Actor Jack Lemmon, who died Wednesday at age 76 of complications related to cancer, turned from a comic wild card into a warm and crinkly Everyman, cushioning Walter Matthau's spikiness with his own testy sweetness in the "Grumpy Old Men" movies and dispensing life lessons as the dying academic in "Tuesdays With Morrie."
Forty-one years ago, in "The Apartment," when Lemmon played a young company man who lent his modest pad to bosses who needed a love nest, his doctor neighbor kept urging him to be "a mensch."
And that's what Lemmon became as his career narrowed and closed, taking Grand Old Man roles in "Inherit the Wind" and "12 Angry Men," both on TV.
When he was last on the big screen, it was in voice only, narrating "The Legend of Bagger Vance." No airbrushed picture of the past ever had more need of his emotional authenticity.
But to those of us who first saw Lemmon as the joyously conniving Ensign Pulver in "Mr. Roberts," or the euphoric bongo player who enjoys being a warlock in "Bell, Book and Candle," or as the bass player who poses as a female bass player while on the run from the Mob in "Some Like It Hot" - and falls in love with the pose - Lemmon will always be the opposite of a Grand Old Man or a platitude-spewing mensch.
To us he is forever the hell-raising boy, his eyes streaking like lasers as they seek every existential loophole that will win him more ecstasy or freedom. The curtain speech that fans like us imagine Lemmon delivering before the pearly gates is the one he gave as Ensign Pulver to his hated skipper: "Captain, it is I, Ensign Pulver, and I want you to know that I just threw your stinkin' palm tree overboard. Now what's all this crud about no movie tonight?"
At his best, he was comic anarchy incarnate. He expressed a whirlwind of earthly desires and romantic yearnings. His comic armaments seemed unlimited. He developed his own plastic-man body language, turning a trip up and down a ship's stairs into a comic gavotte in "Mister Roberts."
He mastered an elastic vocal style that could transform everything from exclamations to wheedlings into a jazz form of farce. And when the body and spoken language came together, the result was instant and enduring ecstasy.
Who can forget, in "Some Like it Hot," Lemmon's bass player Jerry, with a face like a child discovering ice cream, watching Marilyn Monroe walk and exploding, "Look at that! Look how she moves! That's just like Jell-O on springs! Must have some sort of built-in motor or something. I tell you, it's a whole different sex!"
Or, later, Lemmon's Jerry as "Daphne" shaking a pair of maracas while he proclaims to Tony Curtis' Joe (or "Josephine"), "Have I got things to tell you! I am engaged!" Joe, a little slow, asks, "Who is the lucky girl?" And Lemmon's Daphne, replies, half-jubilant and half-defiant, with another push of the maracas: "I am!"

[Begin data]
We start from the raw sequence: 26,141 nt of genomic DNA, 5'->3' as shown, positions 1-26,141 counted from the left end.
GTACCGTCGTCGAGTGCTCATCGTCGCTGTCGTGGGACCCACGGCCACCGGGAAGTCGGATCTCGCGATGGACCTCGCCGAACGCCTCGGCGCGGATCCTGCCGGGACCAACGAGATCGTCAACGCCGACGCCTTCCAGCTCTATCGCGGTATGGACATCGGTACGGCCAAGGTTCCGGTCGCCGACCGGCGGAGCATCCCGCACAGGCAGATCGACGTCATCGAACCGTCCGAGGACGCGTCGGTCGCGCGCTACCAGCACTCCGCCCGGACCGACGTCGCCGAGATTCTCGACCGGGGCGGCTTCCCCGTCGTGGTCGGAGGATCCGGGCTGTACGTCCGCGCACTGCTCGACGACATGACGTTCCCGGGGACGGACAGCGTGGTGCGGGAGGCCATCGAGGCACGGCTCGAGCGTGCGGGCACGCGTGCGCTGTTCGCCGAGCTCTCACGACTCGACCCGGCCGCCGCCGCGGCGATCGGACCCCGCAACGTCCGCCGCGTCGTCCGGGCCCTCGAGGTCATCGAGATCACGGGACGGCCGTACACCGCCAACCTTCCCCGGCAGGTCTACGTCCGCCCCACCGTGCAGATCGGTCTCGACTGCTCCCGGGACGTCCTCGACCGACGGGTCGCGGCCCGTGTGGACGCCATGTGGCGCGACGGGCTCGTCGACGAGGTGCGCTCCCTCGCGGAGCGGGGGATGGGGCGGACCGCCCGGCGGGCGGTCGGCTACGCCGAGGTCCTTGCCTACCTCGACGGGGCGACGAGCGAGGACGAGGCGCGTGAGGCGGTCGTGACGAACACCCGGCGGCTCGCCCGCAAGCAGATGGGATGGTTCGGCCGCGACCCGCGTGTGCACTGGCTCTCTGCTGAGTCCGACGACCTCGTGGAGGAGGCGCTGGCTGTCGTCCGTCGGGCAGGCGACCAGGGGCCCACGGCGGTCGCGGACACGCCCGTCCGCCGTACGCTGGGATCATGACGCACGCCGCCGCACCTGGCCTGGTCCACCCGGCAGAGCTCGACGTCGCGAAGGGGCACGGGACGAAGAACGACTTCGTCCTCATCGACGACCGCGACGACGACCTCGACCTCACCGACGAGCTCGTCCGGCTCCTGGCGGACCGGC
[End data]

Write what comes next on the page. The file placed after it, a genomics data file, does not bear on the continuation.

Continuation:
Appetite and enthusiasm
When stars have careers as long and distinguished as Lemmon's, it's tempting to reward and remember them for the work that's most conventionally honorable - protest melodramas like "The China Syndrome" and "Missing," classics like "Long Day's Journey Into Night" (which he performed on stage and TV), the screen versions of contemporary milestones like "Glengarry Glen Ross," or the role for which he won his best actor Oscar - the dress manufacturer at the end of his rope in "Save the Tiger," an upper-middle-class, L.A. cousin to an Arthur Miller play. (He won his best supporting actor Oscar for Ensign Pulver in "Mister Roberts.")
Indeed, it was a mark of Lemmon's appetite and enthusiasm for acting that he kept taking on challenging roles until his health forbade it, finding new admirers and even proteges among the best actors of succeeding generations, with Kevin Spacey, in particular, speaking out as his biggest fan.
But Lemmon will go down in movie history as the exemplar of the performer who glows for a decade and a half with comedy's equivalent of English writer Walter Pater's "hard, gem-like flame," and by then develops enough technique and versatility to perform capably as a dramatic or comic actor after it fades.
That happens more frequently in TV - think of Sid Caesar or Dick Van Dyke. In Lemmon's case, the energy he expended in his run of virtuoso comic turns might have been the equal of what TV comics put out in five-season runs.
Where did that flame come from? As always with genius, nobody knows. The son of the president of a Boston doughnut company, he attended Harvard and dabbled in theatricals, he served as an ensign in the Navy, he played piano in saloons and went the New York actor route.
The great director George Cukor gave Lemmon his big-screen break in "It Should Happen to You," with Judy Holliday; perhaps Cukor could see an ember of the originality he had fanned in other favorite actors, such as Katharine Hepburn or Cary Grant.